My tests of the iPhone 4 antenna
After nearly a week with my iPhone 4, I can say that it is a great device. It’s very fast, the display is great, and the camera is very nice. It does virtually anything I want to do while on-the-go.
But much has been said about the antenna design flaw. And it is a real problem. But I want to set the record straight. It isn’t an issue of gripping the iPhone too tight. It isn’t an issue of the signal meter. It is a problem where bridging one external antenna to the next causes interference. And it is an issue in areas where the signal is weaker.
Although I don’t have access to test equipment like Consumer Reports used, I did some simple and informal testing using the signal strength indicator on the iPhone. I realize that this is not an accurate gauge, but it does give a rough indication of the signal strength.
If I put my iPhone on the table, it reports “5 bars” of signal strength. Next, I put my metal Leatherman Micra pocketknife next to the iPhone, touching the gap between the antennas in the lower left area. If I wait about a minute, the signal strength drops by 1-3 bars. And if I pull the pocketknife away from the iPhone just slightly so that it is close but not touching the iPhone, the signal strength returns to 5 bars. No sweaty fingers required. No “strong grip” needed. I don’t have a video camera handy, or else I would record a demonstration.
But what does this mean in the real world? For me, it simply means that I need to touch the phone in such a way that I don’t bridge this gap between the two antennas. This is only a minor issue for me, and I’m considering a small hack – like applying a small amount of clear material like nail polish to prevent this problem.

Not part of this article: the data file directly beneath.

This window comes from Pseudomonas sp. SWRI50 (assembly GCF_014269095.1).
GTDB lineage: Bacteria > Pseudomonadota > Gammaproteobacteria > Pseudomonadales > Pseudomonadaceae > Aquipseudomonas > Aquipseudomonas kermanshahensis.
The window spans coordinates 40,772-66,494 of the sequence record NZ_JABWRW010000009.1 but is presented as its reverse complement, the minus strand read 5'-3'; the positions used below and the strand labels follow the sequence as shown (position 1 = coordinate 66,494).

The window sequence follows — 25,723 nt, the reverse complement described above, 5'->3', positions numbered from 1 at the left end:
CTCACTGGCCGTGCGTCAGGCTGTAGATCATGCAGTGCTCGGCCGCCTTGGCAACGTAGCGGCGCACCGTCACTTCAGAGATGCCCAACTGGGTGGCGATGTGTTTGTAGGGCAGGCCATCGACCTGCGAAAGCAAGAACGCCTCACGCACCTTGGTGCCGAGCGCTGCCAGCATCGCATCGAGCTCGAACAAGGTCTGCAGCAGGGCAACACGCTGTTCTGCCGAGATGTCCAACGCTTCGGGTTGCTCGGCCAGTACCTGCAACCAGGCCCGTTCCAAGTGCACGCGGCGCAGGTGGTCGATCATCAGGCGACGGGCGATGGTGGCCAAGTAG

While I’m willing to live with this inconvenience, I must say that I do not like how Apple is handling the problem. According to reports, they have passed the buck, saying:
- hold it differently
- all phones have issues with signal attenuation
- get a case
- it’s simply an issue of how it reports signal strength
Hogwash! This was disproven by the rigorous testing by Consumer Reports.
I agree with Consumer Reports and MG Siegler of TechCrunch: Apple needs to fix this. Granted, this isn’t life-or-death like a design flaw in a major appliance or automobile, but an iPhone is an expensive device when you consider the pricey long-term service agreement. There are many things Apple can do to make this problem go away. They could give away the so-called bumpers. Even a recall would be relatively simple – they could do a retrofit at the Apple stores. But shame on Apple for failing to acknowledge the problem or promising to fix it.
iPhone customers shouldn’t need to use a workaround, even if I personally am willing to do so.